Against socioeconomic marginality as a risk factor – 2

risk (flickr birdmanphotos)

In the previous blog post I discussed several arguments put forward by legal scholar Sonja Starr against including socioeconomic factors such as unemployment, low or lack of education, and homelessness in risk assessment instruments used for informing sentencing decisions.

Here is another argument, put forward by legal scholar Michael Tonry in an article titled ‘Legal and Ethical Issues in the Prediction of Recidivism’:

Tonry reiterates widely supported normative and ethical rules such as ‘don’t treat people differently based on the basis of social class’, that are ‘largely incompatible’ with sorting people into risk categories. Tonry describes how, in the US, in the 1970s federal parole guidelines initially allowed variables such as employment, education, residential status and family characteristics, but that these factors were gradually abandoned because ‘they are heavily correlated with race’. The 1991 parole guidelines do not include education, employment or family characteristics.

A number of ethical and normative propositions emerged from the sentencing and parole initiatives of the 1970s, among which

5-Personal characteristics such as education, employment, residential stability, and family circumstances should not ordinarily be included among aggravating sentencing and parole criteria because their use systematically disadvantages black and other minority offenders (although they may be used as mitigating factors).

It is unclear to me why it apparently is permissible that including these factors systematically disadvantages people who have no or little education and people who are jobless or homeless (or in instable jobs or housing, depending on how the criteria are formulated).

Personal choices

However, Tonry goes on to denounce the inclusion of socioeconomic factors and ‘factors that in effect punish lawful life-style choice that in a free society people are entitled to make’ such as ‘decisions to marry, have a family, take further education, have a regular job, and live in stable residential circumstances’ (p.8). In addition to concern about racial disparities, legal scholars argued that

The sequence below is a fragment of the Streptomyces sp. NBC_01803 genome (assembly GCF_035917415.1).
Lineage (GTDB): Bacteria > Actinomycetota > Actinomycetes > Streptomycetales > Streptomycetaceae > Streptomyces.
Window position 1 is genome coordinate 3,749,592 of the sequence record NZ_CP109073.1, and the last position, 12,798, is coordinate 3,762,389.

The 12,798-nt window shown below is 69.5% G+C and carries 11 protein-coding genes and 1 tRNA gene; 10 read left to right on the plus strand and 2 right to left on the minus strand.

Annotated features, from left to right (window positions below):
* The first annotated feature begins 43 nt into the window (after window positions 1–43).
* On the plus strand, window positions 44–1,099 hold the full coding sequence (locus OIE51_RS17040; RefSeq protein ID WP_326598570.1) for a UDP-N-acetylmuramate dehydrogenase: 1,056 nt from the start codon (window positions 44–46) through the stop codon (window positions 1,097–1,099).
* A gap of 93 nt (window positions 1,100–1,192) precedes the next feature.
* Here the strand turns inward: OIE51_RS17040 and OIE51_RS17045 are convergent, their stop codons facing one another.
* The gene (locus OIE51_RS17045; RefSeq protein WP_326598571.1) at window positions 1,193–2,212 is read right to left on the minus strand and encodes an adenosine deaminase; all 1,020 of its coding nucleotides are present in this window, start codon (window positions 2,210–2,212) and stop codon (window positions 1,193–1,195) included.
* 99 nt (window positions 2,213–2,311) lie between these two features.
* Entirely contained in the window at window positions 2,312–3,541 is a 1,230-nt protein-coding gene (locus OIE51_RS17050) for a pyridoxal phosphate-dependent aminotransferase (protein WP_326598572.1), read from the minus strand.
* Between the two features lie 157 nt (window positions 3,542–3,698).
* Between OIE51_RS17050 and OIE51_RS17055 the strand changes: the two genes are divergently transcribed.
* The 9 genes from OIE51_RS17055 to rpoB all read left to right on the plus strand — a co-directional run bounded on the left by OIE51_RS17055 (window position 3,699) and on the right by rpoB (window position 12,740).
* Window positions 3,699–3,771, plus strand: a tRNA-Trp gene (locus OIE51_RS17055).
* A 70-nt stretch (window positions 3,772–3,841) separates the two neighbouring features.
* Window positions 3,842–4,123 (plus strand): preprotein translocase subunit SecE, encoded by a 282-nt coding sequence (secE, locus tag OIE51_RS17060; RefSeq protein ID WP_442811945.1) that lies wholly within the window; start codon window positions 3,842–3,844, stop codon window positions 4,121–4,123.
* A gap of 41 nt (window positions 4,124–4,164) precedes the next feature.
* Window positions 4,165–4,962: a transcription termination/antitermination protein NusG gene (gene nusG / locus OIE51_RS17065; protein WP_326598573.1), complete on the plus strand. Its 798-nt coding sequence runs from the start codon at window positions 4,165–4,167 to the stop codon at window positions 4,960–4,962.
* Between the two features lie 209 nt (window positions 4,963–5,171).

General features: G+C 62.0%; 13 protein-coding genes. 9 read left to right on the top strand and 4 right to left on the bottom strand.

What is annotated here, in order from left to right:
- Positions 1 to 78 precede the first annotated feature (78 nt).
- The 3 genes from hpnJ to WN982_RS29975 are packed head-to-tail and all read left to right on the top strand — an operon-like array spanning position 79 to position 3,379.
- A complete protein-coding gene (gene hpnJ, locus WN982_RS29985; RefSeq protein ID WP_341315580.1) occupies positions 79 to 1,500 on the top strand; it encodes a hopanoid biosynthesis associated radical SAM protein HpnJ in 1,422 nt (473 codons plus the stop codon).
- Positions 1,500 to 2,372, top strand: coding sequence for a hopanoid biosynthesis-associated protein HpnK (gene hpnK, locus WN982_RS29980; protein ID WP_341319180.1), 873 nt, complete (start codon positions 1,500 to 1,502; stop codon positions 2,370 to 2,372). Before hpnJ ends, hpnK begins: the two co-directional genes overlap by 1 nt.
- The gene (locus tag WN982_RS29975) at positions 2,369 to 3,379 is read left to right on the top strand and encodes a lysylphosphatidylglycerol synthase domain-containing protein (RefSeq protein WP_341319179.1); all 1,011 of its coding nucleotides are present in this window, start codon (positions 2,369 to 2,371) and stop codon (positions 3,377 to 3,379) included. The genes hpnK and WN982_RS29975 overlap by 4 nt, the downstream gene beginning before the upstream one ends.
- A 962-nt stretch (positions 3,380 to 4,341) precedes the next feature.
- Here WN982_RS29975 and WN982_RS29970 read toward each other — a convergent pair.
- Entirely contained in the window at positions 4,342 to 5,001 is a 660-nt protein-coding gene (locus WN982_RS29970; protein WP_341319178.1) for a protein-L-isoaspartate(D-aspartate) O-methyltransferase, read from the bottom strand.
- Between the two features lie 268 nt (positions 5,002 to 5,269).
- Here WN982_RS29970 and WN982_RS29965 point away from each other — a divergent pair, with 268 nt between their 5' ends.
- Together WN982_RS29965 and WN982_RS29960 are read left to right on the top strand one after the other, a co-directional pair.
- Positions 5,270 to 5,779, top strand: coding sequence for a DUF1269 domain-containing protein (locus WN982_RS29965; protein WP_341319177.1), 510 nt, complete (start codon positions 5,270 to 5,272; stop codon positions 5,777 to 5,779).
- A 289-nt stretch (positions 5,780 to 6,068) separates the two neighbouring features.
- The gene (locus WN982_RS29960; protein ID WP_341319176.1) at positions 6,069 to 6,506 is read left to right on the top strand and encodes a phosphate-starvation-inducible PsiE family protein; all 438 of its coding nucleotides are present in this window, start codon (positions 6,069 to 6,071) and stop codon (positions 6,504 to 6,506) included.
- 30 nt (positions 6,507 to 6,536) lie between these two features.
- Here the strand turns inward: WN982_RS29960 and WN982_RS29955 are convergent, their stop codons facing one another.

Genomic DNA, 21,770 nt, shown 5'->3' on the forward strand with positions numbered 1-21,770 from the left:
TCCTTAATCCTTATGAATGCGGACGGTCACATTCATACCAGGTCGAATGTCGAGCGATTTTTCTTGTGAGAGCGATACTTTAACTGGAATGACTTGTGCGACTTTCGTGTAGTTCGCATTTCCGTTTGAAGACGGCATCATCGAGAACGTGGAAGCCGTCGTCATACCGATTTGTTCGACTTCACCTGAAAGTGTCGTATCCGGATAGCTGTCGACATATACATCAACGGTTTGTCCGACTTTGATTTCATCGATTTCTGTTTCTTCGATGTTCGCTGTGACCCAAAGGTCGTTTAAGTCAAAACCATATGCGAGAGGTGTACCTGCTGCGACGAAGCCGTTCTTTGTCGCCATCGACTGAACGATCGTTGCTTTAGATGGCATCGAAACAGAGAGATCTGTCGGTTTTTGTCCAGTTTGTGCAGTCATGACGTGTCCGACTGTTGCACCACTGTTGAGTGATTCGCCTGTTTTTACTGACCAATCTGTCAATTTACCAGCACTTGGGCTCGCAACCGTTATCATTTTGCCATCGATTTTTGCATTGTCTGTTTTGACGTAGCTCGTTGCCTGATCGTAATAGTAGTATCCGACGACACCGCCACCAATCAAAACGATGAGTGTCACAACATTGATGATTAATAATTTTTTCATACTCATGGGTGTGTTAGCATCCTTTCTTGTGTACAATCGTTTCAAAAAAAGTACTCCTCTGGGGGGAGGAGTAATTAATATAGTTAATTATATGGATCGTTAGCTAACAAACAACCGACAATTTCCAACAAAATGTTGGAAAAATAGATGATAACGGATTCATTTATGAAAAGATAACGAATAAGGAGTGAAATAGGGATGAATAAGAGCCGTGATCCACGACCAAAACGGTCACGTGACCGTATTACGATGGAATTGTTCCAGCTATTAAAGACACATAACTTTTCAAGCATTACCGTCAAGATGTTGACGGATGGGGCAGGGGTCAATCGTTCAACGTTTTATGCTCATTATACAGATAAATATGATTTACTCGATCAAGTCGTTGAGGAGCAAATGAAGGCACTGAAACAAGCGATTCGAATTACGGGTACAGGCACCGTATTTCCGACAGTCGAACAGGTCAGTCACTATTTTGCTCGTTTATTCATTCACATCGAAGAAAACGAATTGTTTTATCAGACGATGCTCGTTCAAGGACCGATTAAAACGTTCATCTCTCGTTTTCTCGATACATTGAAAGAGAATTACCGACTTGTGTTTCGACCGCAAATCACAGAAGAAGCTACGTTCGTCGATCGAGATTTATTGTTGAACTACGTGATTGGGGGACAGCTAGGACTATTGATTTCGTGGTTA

it is unjust and undesirable in a society that celebrates Enlightenment values of freedom and personal autonomy to penalize citizens for making quintessentially personal choices about such things as marriage, education, work, and living arrangements. (references to Andrew Von Hirsch, 1976, 1985)

In so far as they are indeed life-style choices (and not at least partly the result of structural disadvantages) they are legitimate choices to make. Therefore, no-one should be punished for making these choices.

It is at least illiberal to attach incremental penal consequences to those choices.

While it is problematic to argue that they are purely life-style choices (Tonry indeed acknowledges that many offenders do not choose to be poorly or unemployed, poorly housed, or poorly educated), this is actually the strongest argument to make against including socioeconomic marginality in risk assessment instruments: it is not a crime to not work, not pursue higher education, or move around a lot, and thus such characteristics should have no place in sentencing decisions.

Image by Birdman Photos on Flickr

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